"I don't think any of these apps have bad intentions but some of them have negligent security practices that would allow an attacker or a person who has bad intentions to find out information about users the app doesn't intend."During the work, the researcher, from a leading US university, used a passive packet sniffing method to analyse data being sent to a phone from the apps’ servers.
The technique was recently used to find security flaws in fitness trackers.
Another study found 110 Google Play store and Apple App store apps sharing data with third parties – an issue that could be problematic with data protection laws.
The apps we analysed – Happn, Hot Or Not, Tinder, Match.com, Bumble, Anastasia Date, Once, Hook Up Now, Meet Me and Affair D – are used by millions of people worldwide.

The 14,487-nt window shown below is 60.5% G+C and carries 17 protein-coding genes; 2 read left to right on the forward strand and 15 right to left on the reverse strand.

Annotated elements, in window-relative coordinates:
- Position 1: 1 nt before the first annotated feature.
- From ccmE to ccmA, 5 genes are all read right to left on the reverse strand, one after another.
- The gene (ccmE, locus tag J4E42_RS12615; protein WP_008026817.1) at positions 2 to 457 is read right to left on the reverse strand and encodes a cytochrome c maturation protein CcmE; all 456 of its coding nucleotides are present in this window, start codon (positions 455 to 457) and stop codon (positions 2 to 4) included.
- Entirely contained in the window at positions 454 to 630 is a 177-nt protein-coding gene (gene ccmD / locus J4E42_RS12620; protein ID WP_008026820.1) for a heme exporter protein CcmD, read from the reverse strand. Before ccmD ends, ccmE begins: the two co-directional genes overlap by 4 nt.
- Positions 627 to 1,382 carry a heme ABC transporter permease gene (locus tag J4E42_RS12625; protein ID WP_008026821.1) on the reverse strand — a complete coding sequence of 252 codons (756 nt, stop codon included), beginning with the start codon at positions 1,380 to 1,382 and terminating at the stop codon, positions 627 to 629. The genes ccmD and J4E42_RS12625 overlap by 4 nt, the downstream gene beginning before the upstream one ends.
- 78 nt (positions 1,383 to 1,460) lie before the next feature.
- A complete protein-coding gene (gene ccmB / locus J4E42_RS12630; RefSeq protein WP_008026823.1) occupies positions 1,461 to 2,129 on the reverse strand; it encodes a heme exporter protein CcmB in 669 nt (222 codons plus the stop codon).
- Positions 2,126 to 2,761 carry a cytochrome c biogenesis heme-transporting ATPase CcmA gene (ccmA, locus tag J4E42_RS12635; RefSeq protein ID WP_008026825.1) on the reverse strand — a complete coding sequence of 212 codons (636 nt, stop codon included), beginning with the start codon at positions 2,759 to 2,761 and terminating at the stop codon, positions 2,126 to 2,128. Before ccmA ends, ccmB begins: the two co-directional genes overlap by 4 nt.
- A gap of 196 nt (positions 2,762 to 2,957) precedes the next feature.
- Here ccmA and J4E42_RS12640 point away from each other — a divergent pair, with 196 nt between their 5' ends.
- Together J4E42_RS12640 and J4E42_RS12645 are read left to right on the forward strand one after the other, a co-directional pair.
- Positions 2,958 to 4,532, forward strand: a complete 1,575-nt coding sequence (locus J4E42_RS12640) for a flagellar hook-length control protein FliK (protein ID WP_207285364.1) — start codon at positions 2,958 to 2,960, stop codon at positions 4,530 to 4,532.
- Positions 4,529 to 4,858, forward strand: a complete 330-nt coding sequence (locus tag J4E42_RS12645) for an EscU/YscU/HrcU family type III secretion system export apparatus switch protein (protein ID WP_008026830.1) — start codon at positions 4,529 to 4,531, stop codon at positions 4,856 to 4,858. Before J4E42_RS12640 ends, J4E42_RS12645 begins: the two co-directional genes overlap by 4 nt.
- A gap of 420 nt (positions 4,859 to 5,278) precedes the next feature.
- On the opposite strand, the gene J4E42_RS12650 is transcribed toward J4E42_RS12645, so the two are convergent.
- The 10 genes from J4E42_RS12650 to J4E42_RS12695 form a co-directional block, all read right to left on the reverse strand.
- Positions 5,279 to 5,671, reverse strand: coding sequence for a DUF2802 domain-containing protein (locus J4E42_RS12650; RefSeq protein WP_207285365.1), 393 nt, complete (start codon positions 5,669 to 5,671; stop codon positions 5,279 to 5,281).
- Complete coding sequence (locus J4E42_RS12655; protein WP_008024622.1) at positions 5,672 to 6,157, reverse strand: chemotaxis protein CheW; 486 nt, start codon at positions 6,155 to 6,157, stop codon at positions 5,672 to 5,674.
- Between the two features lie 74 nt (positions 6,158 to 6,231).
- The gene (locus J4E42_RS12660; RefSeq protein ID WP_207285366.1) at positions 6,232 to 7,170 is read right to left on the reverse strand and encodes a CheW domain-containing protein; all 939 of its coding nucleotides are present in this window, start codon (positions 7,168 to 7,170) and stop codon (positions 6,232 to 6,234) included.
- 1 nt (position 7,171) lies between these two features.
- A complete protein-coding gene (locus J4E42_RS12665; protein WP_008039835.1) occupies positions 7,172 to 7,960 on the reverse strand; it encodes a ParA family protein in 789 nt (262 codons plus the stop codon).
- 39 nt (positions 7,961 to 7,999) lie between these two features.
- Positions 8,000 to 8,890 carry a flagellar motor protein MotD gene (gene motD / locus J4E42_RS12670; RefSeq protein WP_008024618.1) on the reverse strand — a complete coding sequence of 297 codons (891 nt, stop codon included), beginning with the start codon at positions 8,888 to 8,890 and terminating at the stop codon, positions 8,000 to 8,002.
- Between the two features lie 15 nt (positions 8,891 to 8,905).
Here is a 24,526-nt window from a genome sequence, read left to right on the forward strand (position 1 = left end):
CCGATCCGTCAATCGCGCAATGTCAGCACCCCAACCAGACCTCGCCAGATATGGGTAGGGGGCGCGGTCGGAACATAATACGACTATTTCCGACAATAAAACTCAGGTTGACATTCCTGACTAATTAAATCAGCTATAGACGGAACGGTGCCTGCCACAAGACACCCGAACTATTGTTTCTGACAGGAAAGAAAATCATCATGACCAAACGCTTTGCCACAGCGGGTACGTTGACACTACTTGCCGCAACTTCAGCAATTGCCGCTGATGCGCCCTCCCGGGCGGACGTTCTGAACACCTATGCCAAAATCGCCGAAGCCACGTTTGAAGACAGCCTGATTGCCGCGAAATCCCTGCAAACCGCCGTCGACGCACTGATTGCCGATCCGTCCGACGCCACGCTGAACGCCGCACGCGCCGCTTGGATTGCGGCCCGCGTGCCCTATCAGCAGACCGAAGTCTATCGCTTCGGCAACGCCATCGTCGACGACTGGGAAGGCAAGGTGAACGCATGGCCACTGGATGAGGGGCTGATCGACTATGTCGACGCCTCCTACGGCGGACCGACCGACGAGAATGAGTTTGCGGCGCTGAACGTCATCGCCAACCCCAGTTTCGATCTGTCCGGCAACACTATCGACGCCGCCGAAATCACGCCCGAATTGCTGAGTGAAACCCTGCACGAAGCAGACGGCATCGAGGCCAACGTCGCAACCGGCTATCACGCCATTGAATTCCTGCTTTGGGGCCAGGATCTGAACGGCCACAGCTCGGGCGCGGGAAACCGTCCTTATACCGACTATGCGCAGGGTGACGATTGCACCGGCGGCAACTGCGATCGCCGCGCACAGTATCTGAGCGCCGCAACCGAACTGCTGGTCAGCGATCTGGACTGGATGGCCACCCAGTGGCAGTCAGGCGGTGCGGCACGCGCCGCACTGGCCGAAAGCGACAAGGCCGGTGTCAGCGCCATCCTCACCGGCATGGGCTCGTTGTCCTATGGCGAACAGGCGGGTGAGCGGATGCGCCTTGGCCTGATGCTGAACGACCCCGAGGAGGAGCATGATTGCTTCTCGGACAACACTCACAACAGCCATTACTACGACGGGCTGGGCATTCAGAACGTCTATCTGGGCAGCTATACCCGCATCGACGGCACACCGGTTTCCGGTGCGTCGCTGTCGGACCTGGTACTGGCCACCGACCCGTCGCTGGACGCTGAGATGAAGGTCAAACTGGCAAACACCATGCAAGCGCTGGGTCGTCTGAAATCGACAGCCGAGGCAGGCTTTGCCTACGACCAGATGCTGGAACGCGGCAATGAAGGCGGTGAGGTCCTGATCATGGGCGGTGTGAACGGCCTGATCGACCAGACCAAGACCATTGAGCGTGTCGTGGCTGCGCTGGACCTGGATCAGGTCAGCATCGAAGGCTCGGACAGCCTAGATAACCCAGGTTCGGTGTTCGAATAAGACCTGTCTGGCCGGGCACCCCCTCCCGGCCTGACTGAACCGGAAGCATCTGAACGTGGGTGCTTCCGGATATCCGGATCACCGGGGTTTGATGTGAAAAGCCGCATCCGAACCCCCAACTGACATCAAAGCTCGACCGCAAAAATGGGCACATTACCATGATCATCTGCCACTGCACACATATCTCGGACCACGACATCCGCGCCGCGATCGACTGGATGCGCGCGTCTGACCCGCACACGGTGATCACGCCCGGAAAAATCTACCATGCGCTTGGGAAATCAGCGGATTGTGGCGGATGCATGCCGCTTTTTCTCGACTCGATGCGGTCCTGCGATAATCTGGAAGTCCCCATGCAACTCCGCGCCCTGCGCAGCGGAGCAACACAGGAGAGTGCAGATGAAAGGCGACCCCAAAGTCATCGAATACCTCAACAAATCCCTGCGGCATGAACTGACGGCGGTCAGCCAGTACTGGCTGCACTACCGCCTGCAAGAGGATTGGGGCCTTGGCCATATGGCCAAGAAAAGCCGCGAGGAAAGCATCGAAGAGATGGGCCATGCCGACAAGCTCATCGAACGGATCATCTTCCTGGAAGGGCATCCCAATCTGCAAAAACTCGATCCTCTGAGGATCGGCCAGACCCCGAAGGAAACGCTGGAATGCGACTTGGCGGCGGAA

During testing, four of the free apps exposed customer information by not fully securing data sent from the app's owners to customers' phones.Separately, a paper from the Worcester Polytechnic Institute and AT&T Labs research used a similar method of attack to discover 56 per cent of 100 popular websites leak visitors' personal data.App analysis firm has also conducted MITM attacks against 76 popular i OS applications and found it possible to intercept data being moved from a server to a device.During analysis, Meet Me sent data to one advertiser "110 times during a five-minute period while clicking different buttons in the app", according to our source.Much of this data was sent when an in-app button was pressed.It's supposed to only reveal a person's first name, but technical analysis of data packets showed it also leaks a person's Facebook ID.